The intersection of Corona Avenue, 108th Street, and 52nd Avenue
Location within New York City
|City||New York City|
|Community District||Queens 3, Queens 4|
|Named for||Crown Building Company|
|Includes North Corona and south Corona|
|Time zone||UTC−5 (Eastern)|
|• Summer (DST)||UTC−4 (EDT)|
|Area codes||718, 347, 929, and 917|
Corona is a neighborhood in the borough of Queens in New York City. It is bordered by Flushing and Flushing Meadows–Corona Park to the east, Jackson Heights to the west, Forest Hills and Rego Park to the south, Elmhurst to the southwest, and East Elmhurst to the north. Corona's main thoroughfares include Corona Avenue, Roosevelt Avenue, Northern Boulevard, Junction Boulevard, and 108th Street.
Corona has a multicultural population with a Latino majority, and is the site of historic African American and Italian American communities. After World War II, the majority of the neighborhood's residents were mostly Italian, German, Irish and of other European ancestries. Corona also has a significant Chinese population.
Corona is mostly part of Queens Community Board 4. The section north of Roosevelt Avenue, called North Corona, is the northern section of Corona and is located in Community Board 3. Corona is patrolled by the 110th and 115th Precincts of the New York City Police Department.
- 1 History
- 2 Structures
- 3 Demographics
- 4 Police and crime
- 5 Fire safety
- 6 Health
- 7 Post office and ZIP code
- 8 Education
- 9 Religion
- 10 Historic archives
- 11 Transportation
- 12 Notable residents
- 13 In popular culture
- 14 See also
- 15 References
- 16 External links
The area was originally known as West Flushing, but real estate developer Thomas Waite Howard, who became the first postmaster in 1872, petitioned to have the post office name changed to Corona in 1870, suggesting that it was the "crown of Queens County." Another theory is that the name Corona derives from the crown used as an emblem by the Crown Building Company, which is said to have developed the area. The Italian immigrants who moved into the new housing stock referred to the neighborhood by the Italian or Spanish word for "crown", or corona.
Corona was a late 19th-century residential development in the northeastern corner of the old Town of Newtown. Real estate speculators from New York started the community in 1854, the same year that the New York and Flushing Railroad began service to the area largely to serve a newly opened race course. It was at the Fashion Race Course in 1858 that the first games of baseball to charge admission took place. The games, which took place between the All Stars of Brooklyn and the All Stars of New York, are commonly believed to be the first all star baseball games and in essence the birthplace of professional baseball. A trophy baseball from this tournament recently sold for nearly $500,000.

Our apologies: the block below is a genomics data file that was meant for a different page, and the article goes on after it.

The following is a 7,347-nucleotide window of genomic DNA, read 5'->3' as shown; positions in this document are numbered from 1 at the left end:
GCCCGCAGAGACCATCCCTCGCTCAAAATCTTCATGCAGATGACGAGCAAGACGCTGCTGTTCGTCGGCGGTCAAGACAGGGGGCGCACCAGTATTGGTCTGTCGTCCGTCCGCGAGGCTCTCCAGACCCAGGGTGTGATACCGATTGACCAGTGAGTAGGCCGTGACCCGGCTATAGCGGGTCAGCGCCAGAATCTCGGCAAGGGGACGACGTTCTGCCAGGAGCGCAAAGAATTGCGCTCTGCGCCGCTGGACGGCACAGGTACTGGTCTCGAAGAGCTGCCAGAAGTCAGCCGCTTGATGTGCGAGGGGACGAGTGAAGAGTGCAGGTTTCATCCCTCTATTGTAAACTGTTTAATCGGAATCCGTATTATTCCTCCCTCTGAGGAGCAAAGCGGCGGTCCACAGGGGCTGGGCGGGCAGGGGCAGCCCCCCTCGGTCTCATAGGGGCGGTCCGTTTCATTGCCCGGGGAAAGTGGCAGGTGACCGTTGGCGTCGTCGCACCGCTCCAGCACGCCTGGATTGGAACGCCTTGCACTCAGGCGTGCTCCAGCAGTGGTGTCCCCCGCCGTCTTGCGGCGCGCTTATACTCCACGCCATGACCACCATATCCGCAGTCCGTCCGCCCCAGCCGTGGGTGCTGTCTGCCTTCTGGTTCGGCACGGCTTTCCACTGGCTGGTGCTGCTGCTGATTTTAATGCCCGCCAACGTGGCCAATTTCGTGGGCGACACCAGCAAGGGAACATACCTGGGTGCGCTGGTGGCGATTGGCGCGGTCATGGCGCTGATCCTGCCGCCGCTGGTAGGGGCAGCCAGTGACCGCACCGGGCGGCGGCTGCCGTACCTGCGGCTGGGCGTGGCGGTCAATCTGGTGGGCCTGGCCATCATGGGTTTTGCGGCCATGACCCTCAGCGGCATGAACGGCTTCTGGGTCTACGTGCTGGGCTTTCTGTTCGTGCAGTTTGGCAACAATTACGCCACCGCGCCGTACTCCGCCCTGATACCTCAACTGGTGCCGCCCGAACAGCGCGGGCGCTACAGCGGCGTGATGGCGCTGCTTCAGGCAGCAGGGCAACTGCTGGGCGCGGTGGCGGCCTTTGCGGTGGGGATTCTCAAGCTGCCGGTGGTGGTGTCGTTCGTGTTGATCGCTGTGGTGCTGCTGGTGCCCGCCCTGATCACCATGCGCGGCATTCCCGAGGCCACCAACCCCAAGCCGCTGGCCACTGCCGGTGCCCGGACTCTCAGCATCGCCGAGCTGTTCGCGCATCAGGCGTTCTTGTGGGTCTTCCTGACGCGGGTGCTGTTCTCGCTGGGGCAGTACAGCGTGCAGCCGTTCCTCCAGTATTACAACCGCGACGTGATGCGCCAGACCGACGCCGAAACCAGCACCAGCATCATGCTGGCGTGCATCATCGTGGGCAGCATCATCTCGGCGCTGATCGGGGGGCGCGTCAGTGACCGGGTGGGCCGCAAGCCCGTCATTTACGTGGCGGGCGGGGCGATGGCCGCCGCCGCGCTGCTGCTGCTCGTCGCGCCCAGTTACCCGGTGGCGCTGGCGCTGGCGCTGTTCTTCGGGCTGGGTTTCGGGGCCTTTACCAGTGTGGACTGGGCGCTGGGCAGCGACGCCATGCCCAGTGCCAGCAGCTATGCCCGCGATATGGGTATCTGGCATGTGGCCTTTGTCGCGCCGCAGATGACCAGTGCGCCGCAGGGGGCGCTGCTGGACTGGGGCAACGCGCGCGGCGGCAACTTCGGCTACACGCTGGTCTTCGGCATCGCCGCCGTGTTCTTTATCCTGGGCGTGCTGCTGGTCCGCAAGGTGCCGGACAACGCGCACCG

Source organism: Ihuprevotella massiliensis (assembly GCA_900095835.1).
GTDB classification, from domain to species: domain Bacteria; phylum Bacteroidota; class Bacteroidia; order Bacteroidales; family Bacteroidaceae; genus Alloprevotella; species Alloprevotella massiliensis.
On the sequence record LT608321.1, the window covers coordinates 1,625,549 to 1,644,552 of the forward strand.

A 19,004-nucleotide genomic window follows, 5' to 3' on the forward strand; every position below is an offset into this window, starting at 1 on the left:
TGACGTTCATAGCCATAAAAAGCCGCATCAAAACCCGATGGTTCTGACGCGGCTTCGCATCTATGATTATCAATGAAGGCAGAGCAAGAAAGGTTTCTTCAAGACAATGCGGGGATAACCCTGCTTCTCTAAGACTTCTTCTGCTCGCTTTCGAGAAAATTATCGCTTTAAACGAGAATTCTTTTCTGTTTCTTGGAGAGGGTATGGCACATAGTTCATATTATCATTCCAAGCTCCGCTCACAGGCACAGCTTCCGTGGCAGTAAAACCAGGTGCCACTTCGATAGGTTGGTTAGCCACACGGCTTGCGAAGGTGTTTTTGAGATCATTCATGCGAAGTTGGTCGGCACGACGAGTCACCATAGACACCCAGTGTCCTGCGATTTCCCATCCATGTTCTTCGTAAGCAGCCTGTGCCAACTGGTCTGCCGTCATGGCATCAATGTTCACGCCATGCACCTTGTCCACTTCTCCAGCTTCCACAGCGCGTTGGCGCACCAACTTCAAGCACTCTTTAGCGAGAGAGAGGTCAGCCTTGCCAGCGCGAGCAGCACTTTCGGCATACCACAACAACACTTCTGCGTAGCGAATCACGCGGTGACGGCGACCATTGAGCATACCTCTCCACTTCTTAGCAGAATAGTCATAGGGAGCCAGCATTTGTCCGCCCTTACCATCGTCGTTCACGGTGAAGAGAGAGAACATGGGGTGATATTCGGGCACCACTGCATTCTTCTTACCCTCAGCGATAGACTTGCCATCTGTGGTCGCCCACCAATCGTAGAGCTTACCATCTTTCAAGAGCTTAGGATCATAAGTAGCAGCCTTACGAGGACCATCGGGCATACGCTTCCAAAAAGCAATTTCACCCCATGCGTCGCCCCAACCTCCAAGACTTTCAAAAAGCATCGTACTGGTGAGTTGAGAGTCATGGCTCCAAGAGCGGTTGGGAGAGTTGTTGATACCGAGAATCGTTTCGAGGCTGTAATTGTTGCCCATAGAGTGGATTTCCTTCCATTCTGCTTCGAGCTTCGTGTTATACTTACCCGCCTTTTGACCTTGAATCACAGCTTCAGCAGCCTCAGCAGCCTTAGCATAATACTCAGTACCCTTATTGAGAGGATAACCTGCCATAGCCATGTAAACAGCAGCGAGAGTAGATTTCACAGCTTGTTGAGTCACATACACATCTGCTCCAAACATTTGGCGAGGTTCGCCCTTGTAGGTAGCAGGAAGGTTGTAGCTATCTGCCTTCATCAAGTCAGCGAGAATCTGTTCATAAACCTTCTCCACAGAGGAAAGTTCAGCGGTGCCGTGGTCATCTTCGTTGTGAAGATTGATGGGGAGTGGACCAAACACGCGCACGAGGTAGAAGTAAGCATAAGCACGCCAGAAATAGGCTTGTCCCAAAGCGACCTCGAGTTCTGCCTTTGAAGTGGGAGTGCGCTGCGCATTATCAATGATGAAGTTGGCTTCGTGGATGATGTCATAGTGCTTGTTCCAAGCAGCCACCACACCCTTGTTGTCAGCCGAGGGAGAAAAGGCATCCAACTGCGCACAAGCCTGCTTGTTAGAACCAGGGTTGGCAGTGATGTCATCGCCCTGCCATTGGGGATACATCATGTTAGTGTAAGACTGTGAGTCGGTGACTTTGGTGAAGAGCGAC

During the second half of the 1940s through the 1960s, many legendary African American musicians, civil rights leaders and athletes moved to the neighborhood. In the last half of the 20th century, Corona saw dramatic ethnic successions. In the 1950s, what was predominantly an Italian American and African American neighborhood began to give way to an influx of Dominicans. In the late 1990s, Corona saw a new wave of immigrants from Latin America. The area north of Roosevelt Avenue contained the heart of the historic African American community. The intersection of 108th Street and Corona Avenue is the historic center of the Italian American community, sometimes referred to as Corona Heights. The majority Hispanic community now consists of Dominicans, Colombians, Ecuadorians, Salvadorans, Guatemalans, Bolivians, Peruvians, Mexicans, Venezuelans, and Chileans. There are also Asian Americans (Chinese, Indians, Koreans, Filipinos, and Japanese) as well as Italian Americans and African Americans.
Dorie Miller Residential Cooperative, built in 1952, comprises six buildings, containing 300 apartments, with 1,300 rooms in total. The cooperative is named after Doris "Dorie" Miller, a U.S. Naval hero at Pearl Harbor and the first African American recipient of the Navy Cross. Among its original residents were jazz greats Nat Adderley & Jimmy Heath; Kenneth and Corien Drew, publishers of Queens' first African-American newspaper, The Corona East Elmhurst News, Thelma E. Harris founder of Aburi Press and prominent Queens Judge Henry A, Slaughter. Corona was also the childhood home of Marie Maynard Daly, the first African American woman to earn a Ph.D. in Chemistry.
The Louis Armstrong House attracts visitors to the neighborhood and preserves the legacy of musician Louis Armstrong, one of Corona's most prominent historical residents. It was designated a National Historic Landmark in 1976.
The Lemon Ice King of Corona, an ices shop, is located at 52nd Avenue, Corona Avenue, and 108th Street. Founded in 1944 by Peter Benfaremo, it is a neighborhood point of interest. The shop attracts international tourists due to having been featured in the opening credits of the TV show King of Queens.
Corona used to have three kettle ponds. One of them, Linden Pond, was located a block south of 103rd Street–Corona Plaza station and was the centerpiece of Park of the Americas, located near the original center of Corona.:142 The pond had become a public health hazard by the early 20th century, and was renovated in 1912; it was removed altogether when the park was renovated in 1947.:142 The second was Shady Lake, located at what is now the intersection of 53rd Avenue, Corona Avenue, and 108th Street. The pond, originally used to harvest ice, was drained in the 20th century;:143 the Lemon Ice King of Corona and William F. Moore Park are now located near the site. A third, Backus Lake at 98th Street and 31st Avenue, was also considered a nuisance by the 1900s, and was drained in 1917.